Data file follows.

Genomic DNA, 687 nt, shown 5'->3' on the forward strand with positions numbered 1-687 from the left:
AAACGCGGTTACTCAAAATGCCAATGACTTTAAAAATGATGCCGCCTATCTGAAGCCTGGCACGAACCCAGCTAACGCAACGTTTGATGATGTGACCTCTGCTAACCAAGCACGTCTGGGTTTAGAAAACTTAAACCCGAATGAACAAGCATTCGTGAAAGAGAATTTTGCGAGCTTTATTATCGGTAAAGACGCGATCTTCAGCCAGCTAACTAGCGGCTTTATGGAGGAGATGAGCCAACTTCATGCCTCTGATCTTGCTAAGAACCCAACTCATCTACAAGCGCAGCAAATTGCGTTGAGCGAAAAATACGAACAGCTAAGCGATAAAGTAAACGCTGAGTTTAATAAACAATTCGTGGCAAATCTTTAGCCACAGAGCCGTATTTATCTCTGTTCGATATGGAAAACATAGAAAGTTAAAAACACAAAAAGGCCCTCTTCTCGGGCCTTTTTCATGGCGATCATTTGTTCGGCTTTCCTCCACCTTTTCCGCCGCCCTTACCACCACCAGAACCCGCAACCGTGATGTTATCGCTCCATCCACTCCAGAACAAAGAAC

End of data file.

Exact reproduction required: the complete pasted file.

Genomic DNA, 687 nt, shown 5'->3' on the forward strand with positions numbered 1-687 from the left:
AAACGCGGTTACTCAAAATGCCAATGACTTTAAAAATGATGCCGCCTATCTGAAGCCTGGCACGAACCCAGCTAACGCAACGTTTGATGATGTGACCTCTGCTAACCAAGCACGTCTGGGTTTAGAAAACTTAAACCCGAATGAACAAGCATTCGTGAAAGAGAATTTTGCGAGCTTTATTATCGGTAAAGACGCGATCTTCAGCCAGCTAACTAGCGGCTTTATGGAGGAGATGAGCCAACTTCATGCCTCTGATCTTGCTAAGAACCCAACTCATCTACAAGCGCAGCAAATTGCGTTGAGCGAAAAATACGAACAGCTAAGCGATAAAGTAAACGCTGAGTTTAATAAACAATTCGTGGCAAATCTTTAGCCACAGAGCCGTATTTATCTCTGTTCGATATGGAAAACATAGAAAGTTAAAAACACAAAAAGGCCCTCTTCTCGGGCCTTTTTCATGGCGATCATTTGTTCGGCTTTCCTCCACCTTTTCCGCCGCCCTTACCACCACCAGAACCCGCAACCGTGATGTTATCGCTCCATCCACTCCAGAACAAAGAAC